“Playing for Time” is a handbook for anyone wishing to “harness our creativity to make change in the world”. Inspired by the grassroots Transition movement, it’s full of ideas on how to develop new stories of how to live and what life is about. (Or reinvigorated old stories – but stories that are about living in harmony with each other and our world.) In the book, Lucy Neal, and 64 other artists, give voice to this “new narrative – shifting society’s rules and values away from consumerism and commodity towards community and collaboration.”
As they illustrate, art and performance, far from being luxuries, are vital for bringing these new narratives alive, and growing more healthy ways of living. This is particularly true of participatory art and performance, where we are all taking part in the envisaged transformation. This sort of art is not a collection of stuff that you look at in a gallery, or watch on TV. It can be all around us – empowering us all to imagine, connect, and grow.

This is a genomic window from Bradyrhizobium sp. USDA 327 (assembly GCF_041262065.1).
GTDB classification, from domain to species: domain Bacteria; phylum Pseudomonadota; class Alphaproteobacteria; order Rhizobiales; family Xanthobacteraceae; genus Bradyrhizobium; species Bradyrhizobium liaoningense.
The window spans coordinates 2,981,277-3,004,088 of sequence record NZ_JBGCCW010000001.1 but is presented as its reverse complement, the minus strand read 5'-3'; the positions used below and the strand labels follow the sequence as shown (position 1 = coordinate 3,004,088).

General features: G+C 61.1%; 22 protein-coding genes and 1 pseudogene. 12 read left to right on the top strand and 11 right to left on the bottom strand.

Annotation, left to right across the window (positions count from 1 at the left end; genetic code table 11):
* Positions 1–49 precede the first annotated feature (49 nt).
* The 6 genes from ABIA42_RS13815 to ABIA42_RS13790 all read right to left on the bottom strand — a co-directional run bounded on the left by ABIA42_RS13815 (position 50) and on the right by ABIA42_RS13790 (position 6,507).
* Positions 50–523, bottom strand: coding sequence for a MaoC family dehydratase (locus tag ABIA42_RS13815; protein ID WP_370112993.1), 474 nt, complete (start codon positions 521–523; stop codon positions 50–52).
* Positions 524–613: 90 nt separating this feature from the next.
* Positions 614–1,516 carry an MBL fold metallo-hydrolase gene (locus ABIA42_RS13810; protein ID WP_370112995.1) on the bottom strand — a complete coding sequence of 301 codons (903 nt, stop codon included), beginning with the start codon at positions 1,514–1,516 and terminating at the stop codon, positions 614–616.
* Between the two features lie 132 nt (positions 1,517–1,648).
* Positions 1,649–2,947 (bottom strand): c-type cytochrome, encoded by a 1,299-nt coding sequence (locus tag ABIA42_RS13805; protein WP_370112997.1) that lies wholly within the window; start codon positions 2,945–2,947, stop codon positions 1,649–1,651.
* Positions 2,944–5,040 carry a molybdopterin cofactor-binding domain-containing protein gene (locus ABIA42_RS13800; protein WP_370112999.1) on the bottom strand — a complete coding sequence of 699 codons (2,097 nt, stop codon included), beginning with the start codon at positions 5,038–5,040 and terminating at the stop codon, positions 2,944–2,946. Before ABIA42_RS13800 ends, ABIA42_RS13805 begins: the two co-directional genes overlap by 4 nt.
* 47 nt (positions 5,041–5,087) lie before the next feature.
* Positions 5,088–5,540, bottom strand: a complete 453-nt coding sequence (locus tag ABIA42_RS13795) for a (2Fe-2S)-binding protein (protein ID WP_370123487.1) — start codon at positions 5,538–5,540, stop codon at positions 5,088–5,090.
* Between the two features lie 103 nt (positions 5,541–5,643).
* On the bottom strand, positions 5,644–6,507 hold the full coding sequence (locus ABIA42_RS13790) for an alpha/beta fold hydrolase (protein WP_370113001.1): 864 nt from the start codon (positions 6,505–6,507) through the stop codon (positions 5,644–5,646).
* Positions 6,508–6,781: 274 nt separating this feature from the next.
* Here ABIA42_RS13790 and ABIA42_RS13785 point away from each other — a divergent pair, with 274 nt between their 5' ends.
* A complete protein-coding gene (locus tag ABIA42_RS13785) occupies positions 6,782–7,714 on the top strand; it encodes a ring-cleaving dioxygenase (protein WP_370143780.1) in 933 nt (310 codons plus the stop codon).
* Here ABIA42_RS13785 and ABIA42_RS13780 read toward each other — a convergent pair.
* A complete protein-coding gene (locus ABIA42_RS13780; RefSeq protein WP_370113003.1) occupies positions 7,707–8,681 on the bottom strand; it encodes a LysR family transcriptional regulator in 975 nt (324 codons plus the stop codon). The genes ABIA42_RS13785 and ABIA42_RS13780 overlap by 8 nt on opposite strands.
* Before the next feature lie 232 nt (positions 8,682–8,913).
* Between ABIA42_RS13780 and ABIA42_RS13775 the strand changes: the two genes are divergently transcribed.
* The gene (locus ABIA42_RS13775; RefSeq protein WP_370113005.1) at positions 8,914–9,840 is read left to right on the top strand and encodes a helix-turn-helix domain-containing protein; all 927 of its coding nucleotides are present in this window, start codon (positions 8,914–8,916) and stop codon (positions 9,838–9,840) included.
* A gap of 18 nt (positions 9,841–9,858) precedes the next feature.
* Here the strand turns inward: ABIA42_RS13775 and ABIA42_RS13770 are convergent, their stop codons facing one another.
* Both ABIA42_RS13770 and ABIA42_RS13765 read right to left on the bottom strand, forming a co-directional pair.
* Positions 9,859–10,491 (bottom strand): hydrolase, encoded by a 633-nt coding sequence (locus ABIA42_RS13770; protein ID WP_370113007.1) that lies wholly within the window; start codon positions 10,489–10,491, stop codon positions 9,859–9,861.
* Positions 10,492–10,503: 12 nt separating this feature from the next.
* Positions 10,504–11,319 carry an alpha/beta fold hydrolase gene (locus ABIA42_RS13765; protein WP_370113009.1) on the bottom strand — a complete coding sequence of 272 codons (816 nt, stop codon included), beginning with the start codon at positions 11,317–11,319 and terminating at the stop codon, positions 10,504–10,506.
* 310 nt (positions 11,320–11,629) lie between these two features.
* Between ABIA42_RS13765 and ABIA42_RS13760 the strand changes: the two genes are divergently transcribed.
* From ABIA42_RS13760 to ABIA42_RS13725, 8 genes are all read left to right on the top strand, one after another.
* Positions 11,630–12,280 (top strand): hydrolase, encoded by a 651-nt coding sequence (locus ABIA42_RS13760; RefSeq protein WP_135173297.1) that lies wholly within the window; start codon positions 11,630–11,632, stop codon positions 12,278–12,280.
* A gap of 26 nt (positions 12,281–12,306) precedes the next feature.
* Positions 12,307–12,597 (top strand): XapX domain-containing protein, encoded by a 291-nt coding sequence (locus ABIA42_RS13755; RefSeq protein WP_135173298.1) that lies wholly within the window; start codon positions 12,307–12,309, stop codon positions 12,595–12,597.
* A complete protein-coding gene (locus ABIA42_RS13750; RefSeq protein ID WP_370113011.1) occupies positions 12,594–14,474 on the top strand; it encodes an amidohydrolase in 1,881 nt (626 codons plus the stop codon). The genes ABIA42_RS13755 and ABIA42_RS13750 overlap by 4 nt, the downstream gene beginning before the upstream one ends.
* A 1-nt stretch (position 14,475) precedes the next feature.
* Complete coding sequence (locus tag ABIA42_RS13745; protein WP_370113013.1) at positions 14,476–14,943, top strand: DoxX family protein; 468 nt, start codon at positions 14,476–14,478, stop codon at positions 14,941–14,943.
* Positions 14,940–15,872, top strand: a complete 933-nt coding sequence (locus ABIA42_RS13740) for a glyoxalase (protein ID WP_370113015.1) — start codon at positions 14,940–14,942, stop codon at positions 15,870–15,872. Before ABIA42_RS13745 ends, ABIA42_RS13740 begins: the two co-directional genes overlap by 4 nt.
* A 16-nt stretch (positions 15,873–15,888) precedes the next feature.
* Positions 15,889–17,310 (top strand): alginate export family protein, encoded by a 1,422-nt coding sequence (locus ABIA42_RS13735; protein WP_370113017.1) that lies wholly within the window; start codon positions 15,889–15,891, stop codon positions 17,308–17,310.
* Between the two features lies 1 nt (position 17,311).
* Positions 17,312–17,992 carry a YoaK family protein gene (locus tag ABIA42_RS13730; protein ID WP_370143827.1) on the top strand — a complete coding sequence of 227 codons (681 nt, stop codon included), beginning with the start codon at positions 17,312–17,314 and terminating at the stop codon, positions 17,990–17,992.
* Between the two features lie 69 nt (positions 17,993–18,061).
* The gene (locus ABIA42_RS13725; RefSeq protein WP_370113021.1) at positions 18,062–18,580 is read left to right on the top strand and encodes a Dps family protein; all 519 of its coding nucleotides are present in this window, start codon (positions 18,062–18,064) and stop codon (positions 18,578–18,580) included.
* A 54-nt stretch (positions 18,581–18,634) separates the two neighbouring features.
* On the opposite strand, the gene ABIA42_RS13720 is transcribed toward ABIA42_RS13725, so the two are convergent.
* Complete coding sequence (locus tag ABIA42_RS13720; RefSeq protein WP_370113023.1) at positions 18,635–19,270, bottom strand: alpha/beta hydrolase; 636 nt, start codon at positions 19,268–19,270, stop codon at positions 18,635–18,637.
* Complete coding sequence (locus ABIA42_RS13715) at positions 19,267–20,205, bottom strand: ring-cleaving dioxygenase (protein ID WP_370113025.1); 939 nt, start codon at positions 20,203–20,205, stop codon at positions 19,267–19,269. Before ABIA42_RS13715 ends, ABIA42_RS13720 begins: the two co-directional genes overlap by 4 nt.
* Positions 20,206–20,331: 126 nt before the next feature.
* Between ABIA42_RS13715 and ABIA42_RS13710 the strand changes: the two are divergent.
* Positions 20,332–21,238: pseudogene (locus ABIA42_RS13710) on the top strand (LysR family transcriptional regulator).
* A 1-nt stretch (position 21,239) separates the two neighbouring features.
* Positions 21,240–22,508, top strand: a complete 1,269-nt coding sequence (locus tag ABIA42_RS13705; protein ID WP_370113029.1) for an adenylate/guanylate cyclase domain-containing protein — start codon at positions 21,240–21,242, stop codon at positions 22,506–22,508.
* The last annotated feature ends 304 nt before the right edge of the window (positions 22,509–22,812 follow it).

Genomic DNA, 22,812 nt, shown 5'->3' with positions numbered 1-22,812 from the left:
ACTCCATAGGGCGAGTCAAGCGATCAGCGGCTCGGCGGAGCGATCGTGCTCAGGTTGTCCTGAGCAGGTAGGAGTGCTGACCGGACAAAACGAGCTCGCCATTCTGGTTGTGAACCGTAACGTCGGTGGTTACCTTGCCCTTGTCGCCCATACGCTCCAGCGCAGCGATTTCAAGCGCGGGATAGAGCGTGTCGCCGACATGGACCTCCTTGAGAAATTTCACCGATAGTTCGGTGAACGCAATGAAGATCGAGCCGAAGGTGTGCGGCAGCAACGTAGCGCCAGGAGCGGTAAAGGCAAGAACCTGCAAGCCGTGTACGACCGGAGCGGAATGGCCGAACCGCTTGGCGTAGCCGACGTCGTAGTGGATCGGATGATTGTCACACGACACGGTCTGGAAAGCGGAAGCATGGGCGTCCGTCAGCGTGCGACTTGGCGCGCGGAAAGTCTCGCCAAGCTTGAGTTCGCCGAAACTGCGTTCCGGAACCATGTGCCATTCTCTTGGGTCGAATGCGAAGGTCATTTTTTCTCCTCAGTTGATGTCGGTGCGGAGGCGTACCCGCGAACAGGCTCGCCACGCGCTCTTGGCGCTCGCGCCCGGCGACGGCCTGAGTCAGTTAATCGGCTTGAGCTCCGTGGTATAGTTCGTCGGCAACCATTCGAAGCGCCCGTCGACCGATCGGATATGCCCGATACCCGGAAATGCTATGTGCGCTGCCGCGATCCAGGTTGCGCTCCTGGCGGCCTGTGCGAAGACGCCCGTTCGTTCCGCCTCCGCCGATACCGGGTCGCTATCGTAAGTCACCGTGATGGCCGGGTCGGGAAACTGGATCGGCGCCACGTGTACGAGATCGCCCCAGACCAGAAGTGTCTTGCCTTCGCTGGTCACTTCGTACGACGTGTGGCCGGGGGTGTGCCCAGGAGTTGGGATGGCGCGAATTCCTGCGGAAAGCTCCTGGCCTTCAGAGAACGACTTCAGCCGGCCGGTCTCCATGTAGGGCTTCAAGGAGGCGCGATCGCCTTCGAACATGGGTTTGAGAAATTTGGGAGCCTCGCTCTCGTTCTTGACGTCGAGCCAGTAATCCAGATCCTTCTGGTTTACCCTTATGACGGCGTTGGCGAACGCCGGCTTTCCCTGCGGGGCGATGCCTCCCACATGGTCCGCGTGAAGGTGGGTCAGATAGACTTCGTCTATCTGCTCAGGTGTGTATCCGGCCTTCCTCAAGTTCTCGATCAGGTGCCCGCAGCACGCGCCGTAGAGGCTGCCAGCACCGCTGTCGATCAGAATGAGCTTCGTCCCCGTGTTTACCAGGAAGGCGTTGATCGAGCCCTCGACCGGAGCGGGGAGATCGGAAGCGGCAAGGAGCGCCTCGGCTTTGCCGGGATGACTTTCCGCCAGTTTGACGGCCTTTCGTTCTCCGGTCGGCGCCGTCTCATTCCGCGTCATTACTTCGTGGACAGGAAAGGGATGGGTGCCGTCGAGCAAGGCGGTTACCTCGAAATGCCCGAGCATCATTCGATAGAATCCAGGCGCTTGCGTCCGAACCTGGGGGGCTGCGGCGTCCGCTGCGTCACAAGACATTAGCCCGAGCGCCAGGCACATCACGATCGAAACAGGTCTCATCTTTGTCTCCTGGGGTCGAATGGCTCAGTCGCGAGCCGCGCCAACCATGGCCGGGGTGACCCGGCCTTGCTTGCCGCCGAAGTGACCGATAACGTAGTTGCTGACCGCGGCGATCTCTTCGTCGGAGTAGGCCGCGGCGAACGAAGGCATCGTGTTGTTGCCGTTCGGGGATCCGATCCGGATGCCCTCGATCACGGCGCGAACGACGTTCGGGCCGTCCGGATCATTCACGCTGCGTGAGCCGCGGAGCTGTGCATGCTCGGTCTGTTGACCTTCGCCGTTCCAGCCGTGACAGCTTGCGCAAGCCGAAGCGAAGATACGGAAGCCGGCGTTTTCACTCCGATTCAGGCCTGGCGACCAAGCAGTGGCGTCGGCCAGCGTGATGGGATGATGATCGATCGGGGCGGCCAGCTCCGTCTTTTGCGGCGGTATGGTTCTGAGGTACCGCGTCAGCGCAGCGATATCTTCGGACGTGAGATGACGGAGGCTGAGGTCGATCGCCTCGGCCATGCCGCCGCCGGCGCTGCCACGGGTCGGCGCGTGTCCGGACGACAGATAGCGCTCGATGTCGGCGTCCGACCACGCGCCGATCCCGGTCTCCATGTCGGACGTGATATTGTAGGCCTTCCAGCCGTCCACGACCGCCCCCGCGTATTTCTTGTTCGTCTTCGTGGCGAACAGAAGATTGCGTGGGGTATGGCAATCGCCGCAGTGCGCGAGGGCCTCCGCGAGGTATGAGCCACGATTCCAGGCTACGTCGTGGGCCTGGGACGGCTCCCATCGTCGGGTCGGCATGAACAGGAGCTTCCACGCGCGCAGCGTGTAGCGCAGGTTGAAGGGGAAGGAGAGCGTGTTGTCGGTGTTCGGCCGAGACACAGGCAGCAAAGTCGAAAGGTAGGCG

For me, the Transition Hope Valley / National Trust annual Apple Days and Coppice Days very much fit into this mould – days where we imagine and bring alive a positive way of living – where we step into a slightly different universe – connected with ourselves, and with the natural world. “Playing for Time” has reminded me of this, and inspired me to do more!
The book is beautifully produced and illustrated, full of “recipes for action”, for readers to dip into, take up and try. A further review (along with link to buy the book, and a £5 discount voucher!) is on the Transition Network website.